Area Forecast Discussion
Issued by NWS Sacramento, CA

Current Version | Previous Version | Text Only | Print | Product List | Glossary Off
Versions: 1 2 3 4 5 6 7 8 9 10 11 12 13 14 15 16 17 18 19 20 21 22 23 24 25 26 27 28 29 30 31 32 33 34 35 36 37 38 39 40 41 42 43 44 45 46 47 48 49

FXUS66 KSTO 201735

Area Forecast Discussion
National Weather Service Sacramento CA
935 AM PST Sat Jan 20 2018

Dry today then a series of Pacific storms move through Sunday
through Thursday bringing rain, mountain snow, and gusty wind at


Upper level ridging builds into the forecast area today bringing
drier weather with some light northerly wind. High temperatures
this afternoon expected to be near normal temperatures. Ridge
axis shifts through overnight allowing upstream baroclinic cirrus
to advect into the CWA. Guidance showing overnight low
temperatures in the Central Valley expected to be similar to this
morning. However amount of higher clouds moving in could impact
morning fog or frost development.

Pacific frontal system begins to spread precipitation into
western portions of the CWA tomorrow afternoon, and then across
the entire CWA Sunday night into Monday. Models agree on bulk of
precip expected over the northern and western portions of our
forecast area but have significant QPF differences over Interior
NorCal. GFS20 is the driest with 00Z EC wettest, and NAM-12
between the two. This adds some uncertainty to the Winter Storm
watch currently in effect. With colder air already in place, snow
levels will be low enough to impact travel along I-5 through the
Shasta-Siskiyou mountains. Rain totals in the Central Valley range
from around a tenth of an inch to over three-quarters of an inch,
highest in the Northern Sacramento Valley. For the foothills and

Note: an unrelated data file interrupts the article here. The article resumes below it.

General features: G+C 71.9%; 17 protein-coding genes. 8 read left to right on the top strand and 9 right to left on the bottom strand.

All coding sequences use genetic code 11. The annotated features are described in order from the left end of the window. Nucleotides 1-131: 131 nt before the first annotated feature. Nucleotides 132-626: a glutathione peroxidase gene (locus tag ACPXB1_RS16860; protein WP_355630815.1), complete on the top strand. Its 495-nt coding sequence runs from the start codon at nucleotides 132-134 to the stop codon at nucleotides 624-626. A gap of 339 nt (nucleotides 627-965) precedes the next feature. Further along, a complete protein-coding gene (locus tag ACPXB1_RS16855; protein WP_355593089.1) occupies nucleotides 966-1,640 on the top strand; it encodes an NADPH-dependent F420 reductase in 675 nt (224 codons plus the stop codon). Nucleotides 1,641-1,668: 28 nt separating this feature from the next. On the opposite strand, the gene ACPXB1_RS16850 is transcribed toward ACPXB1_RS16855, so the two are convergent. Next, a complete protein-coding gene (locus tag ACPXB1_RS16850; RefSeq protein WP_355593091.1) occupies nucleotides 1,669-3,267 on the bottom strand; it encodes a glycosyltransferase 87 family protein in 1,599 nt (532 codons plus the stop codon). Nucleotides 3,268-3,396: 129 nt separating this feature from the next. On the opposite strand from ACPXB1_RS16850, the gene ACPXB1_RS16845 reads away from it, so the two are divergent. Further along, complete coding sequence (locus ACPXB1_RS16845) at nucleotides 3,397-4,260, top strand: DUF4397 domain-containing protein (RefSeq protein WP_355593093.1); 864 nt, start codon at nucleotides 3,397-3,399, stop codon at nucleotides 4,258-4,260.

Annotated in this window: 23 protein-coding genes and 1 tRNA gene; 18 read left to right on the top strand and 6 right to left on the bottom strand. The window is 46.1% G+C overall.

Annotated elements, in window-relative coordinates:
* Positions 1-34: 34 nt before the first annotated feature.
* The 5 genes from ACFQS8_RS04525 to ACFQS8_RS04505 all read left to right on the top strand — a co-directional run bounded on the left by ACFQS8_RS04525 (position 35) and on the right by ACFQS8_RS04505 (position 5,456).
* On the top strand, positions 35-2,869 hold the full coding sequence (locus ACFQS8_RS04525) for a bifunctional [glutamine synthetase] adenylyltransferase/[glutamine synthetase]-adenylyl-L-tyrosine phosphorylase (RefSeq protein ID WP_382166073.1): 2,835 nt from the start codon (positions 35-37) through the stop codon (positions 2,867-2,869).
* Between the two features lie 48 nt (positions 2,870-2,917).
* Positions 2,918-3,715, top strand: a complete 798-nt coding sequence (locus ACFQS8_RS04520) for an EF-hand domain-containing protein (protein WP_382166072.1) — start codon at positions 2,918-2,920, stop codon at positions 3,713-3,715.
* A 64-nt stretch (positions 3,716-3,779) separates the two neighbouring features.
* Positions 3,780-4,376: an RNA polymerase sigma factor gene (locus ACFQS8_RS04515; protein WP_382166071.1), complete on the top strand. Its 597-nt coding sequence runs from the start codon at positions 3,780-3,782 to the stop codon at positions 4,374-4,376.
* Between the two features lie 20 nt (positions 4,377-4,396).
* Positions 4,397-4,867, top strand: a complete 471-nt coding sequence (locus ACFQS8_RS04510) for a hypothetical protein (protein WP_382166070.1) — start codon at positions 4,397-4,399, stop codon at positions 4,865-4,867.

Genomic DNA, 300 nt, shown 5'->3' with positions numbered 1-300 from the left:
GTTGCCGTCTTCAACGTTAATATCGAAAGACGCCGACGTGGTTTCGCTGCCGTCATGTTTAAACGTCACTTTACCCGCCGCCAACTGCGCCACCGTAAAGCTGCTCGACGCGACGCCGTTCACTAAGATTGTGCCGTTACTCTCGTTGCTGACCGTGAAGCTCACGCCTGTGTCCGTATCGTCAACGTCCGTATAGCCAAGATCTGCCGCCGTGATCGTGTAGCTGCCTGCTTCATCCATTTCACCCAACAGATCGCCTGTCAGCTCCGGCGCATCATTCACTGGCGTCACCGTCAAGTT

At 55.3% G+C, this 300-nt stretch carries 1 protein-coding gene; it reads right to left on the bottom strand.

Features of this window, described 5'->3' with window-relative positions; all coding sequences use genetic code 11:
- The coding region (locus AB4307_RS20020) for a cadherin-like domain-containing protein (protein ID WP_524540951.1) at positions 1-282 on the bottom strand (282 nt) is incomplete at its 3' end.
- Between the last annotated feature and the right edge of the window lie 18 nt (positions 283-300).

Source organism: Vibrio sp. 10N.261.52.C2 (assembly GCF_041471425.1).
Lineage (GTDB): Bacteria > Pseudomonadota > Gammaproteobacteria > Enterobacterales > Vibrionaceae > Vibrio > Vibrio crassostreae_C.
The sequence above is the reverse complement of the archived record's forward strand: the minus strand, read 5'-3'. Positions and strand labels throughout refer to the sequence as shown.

mountains, values range from around half an inch to 2 inches.

Precip diminishes by Monday afternoon as subsidence increases over
Interior NorCal. Upper ridging brings drier weather Monday night
and Tuesday. Night and morning valley fog may be more prevalent
during this period. Temperatures trend up Monday into Tuesday to
near or slightly above normal.



Mid range models in fairly good agreement in bringing a Pacific
frontal system into northwest California Wednesday morning then
through the north state during the day on Wednesday. 00z runs
slowed this system down about 6 hours but 06z run sped it back up
again. This system looks to be of moderate strength with moderate
snow levels between about 4500 and 5500 feet. Main frontal band
moves into the Sierra Thursday night with several inches of
snowfall expected for likely travel impacts. Main upper trough
pushes through the region on Thursday with cold air behind the
front bringing snow levels down to 2500 to 3500 feet. Instability
will keep showers going through the day with daytime highs
remaining a little below normal. Upper ridge begins to build over
the eastern Pacific and west coast on Friday pushing the shower
threat northward to north of about Red Bluff. Upper ridge
continues to amplify on Saturday bringing daytime temperatures up
to a few degrees above normal. Most of the CWA should remain dry
next Saturday if current models hold but a shortwave slipping over
the ridge could bring a few showers over the mountains of
northern Shasta county.


VFR conds ovr Intr NorCal nxt 24 hrs exc isold MVFR/IFR conds poss
in Cntrl Vly in BR/FG btwn 10z-18z Sun. Dtrtg conds Sun aftn into
ngt as nxt Pac fntl sys movs inld. LCL N to NW sfc wnds up to 12
kts poss in Cntrl Vly til arnd 00z Sun.


Winter Storm Watch from Sunday morning through Monday morning
for Mountains Southwestern Shasta County to Northern Lake County-
Shasta Lake Area / Northern Shasta County-Western Plumas
County/Lassen Park.


$$ is the U.S. government's official web portal to all federal, state and local government web resources and services.